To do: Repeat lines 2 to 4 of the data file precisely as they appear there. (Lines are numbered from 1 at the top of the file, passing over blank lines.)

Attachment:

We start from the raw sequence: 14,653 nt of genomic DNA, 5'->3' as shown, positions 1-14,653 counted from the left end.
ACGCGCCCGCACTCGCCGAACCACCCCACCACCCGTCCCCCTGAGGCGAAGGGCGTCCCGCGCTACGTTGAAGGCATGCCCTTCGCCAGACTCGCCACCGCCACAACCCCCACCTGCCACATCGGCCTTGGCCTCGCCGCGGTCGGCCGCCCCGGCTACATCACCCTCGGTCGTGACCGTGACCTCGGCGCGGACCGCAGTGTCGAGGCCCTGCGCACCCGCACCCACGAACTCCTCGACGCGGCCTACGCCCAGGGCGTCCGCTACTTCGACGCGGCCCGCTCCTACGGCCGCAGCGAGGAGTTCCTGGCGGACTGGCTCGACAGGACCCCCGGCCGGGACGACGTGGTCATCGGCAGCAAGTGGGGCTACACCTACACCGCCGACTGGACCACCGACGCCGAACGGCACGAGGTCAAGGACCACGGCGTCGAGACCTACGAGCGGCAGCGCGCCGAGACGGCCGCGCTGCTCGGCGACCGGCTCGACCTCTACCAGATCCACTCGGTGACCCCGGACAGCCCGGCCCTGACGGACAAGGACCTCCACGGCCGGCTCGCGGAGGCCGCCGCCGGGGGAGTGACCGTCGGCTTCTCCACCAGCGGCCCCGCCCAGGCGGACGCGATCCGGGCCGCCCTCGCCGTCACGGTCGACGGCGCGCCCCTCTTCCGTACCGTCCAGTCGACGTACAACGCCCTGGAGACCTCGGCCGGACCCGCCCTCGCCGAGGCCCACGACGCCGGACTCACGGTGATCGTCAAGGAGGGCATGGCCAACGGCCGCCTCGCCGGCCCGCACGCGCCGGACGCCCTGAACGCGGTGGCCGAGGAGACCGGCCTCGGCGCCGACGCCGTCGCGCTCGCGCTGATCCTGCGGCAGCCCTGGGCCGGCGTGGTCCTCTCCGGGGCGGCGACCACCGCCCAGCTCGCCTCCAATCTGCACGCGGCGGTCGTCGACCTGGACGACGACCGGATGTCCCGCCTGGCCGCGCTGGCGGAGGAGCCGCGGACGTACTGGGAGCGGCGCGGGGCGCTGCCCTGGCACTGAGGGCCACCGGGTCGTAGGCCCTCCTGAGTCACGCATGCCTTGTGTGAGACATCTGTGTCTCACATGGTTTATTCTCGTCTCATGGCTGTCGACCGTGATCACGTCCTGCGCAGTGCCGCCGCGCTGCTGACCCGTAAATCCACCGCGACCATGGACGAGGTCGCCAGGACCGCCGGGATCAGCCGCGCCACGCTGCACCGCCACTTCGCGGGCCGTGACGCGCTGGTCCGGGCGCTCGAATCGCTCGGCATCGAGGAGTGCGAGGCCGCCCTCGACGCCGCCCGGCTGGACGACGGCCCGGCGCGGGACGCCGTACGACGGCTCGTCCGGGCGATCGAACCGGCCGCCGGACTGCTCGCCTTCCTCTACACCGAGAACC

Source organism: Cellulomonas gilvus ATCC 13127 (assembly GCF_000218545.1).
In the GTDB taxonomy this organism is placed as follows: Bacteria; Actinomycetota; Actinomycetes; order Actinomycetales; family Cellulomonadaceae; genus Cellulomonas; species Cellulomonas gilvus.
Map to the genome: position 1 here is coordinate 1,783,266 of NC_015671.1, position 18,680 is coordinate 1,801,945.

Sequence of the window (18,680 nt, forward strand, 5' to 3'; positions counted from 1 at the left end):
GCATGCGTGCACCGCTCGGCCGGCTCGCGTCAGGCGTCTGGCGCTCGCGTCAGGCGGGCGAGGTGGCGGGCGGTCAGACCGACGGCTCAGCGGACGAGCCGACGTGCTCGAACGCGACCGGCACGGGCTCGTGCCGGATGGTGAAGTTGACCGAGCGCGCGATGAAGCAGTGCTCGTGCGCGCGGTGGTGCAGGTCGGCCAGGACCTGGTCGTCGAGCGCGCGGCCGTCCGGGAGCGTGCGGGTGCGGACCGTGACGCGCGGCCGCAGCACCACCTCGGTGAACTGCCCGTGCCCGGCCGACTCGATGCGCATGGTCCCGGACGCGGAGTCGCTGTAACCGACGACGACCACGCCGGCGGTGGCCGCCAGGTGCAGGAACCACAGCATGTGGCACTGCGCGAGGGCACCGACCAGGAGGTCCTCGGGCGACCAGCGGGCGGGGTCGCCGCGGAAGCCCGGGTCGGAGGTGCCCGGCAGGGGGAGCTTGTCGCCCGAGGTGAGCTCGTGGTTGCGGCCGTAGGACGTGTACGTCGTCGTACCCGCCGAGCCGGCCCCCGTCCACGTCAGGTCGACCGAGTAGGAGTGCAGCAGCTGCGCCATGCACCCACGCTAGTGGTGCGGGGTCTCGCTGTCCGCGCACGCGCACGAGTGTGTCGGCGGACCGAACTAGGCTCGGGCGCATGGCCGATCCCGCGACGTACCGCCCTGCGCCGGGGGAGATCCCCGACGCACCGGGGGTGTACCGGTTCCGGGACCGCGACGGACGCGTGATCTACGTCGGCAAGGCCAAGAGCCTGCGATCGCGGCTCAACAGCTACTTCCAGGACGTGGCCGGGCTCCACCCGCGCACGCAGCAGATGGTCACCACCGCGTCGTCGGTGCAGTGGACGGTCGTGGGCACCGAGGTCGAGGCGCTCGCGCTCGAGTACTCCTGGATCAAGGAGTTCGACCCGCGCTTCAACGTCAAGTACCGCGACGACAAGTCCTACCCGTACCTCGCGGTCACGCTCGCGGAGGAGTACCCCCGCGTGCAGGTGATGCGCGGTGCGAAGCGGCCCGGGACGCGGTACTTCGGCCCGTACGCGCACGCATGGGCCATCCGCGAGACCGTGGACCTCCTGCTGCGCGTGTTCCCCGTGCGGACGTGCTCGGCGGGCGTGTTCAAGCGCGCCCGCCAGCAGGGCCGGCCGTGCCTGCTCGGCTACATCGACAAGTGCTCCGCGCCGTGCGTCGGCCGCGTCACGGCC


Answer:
ACGCGCCCGCACTCGCCGAACCACCCCACCACCCGTCCCCCTGAGGCGAAGGGCGTCCCGCGCTACGTTGAAGGCATGCCCTTCGCCAGACTCGCCACCGCCACAACCCCCACCTGCCACATCGGCCTTGGCCTCGCCGCGGTCGGCCGCCCCGGCTACATCACCCTCGGTCGTGACCGTGACCTCGGCGCGGACCGCAGTGTCGAGGCCCTGCGCACCCGCACCCACGAACTCCTCGACGCGGCCTACGCCCAGGGCGTCCGCTACTTCGACGCGGCCCGCTCCTACGGCCGCAGCGAGGAGTTCCTGGCGGACTGGCTCGACAGGACCCCCGGCCGGGACGACGTGGTCATCGGCAGCAAGTGGGGCTACACCTACACCGCCGACTGGACCACCGACGCCGAACGGCACGAGGTCAAGGACCACGGCGTCGAGACCTACGAGCGGCAGCGCGCCGAGACGGCCGCGCTGCTCGGCGACCGGCTCGACCTCTACCAGATCCACTCGGTGACCCCGGACAGCCCGGCCCTGACGGACAAGGACCTCCACGGCCGGCTCGCGGAGGCCGCCGCCGGGGGAGTGACCGTCGGCTTCTCCACCAGCGGCCCCGCCCAGGCGGACGCGATCCGGGCCGCCCTCGCCGTCACGGTCGACGGCGCGCCCCTCTTCCGTACCGTCCAGTCGACGTACAACGCCCTGGAGACCTCGGCCGGACCCGCCCTCGCCGAGGCCCACGACGCCGGACTCACGGTGATCGTCAAGGAGGGCATGGCCAACGGCCGCCTCGCCGGCCCGCACGCGCCGGACGCCCTGAACGCGGTGGCCGAGGAGACCGGCCTCGGCGCCGACGCCGTCGCGCTCGCGCTGATCCTGCGGCAGCCCTGGGCCGGCGTGGTCCTCTCCGGGGCGGCGACCACCGCCCAGCTCGCCTCCAATCTGCACGCGGCGGTCGTCGACCTGGACGACGACCGGATGTCCCGCCTGGCCGCGCTGGCGGAGGAGCCGCGGACGTACTGGGAGCGGCGCGGGGCGCTGCCCTGGCACTGAGGGCCACCGGGTCGTAGGCCCTCCTGAGTCACGCATGCCTTGTGTGAGACATCTGTGTCTCACATGGTTTATTCTCGTCTCATGGCTGTCGACCGTGATCACGTCCTGCGCAGTGCCGCCGCGCTGCTGACCCGTAAATCCACCGCGACCATGGACGAGGTCGCCAGGACCGCCGGGATCAGCCGCGCCACGCTGCACCGCCACTTCGCGGGCCGTGACGCGCTGGTCCGGGCGCTCGAATCGCTCGGCATCGAGGAGTGCGAGGCCGCCCTCGACGCCGCCCGGCTGGACGACGGCCCGGCGCGGGACGCCGTACGACGGCTCGTCCGGGCGATCGAACCGGCCGCCGGACTGCTCGCCTTCCTCTACACCGAGAACC

Source organism: Cellulomonas gilvus ATCC 13127 (assembly GCF_000218545.1).
In the GTDB taxonomy this organism is placed as follows: Bacteria; Actinomycetota; Actinomycetes; order Actinomycetales; family Cellulomonadaceae; genus Cellulomonas; species Cellulomonas gilvus.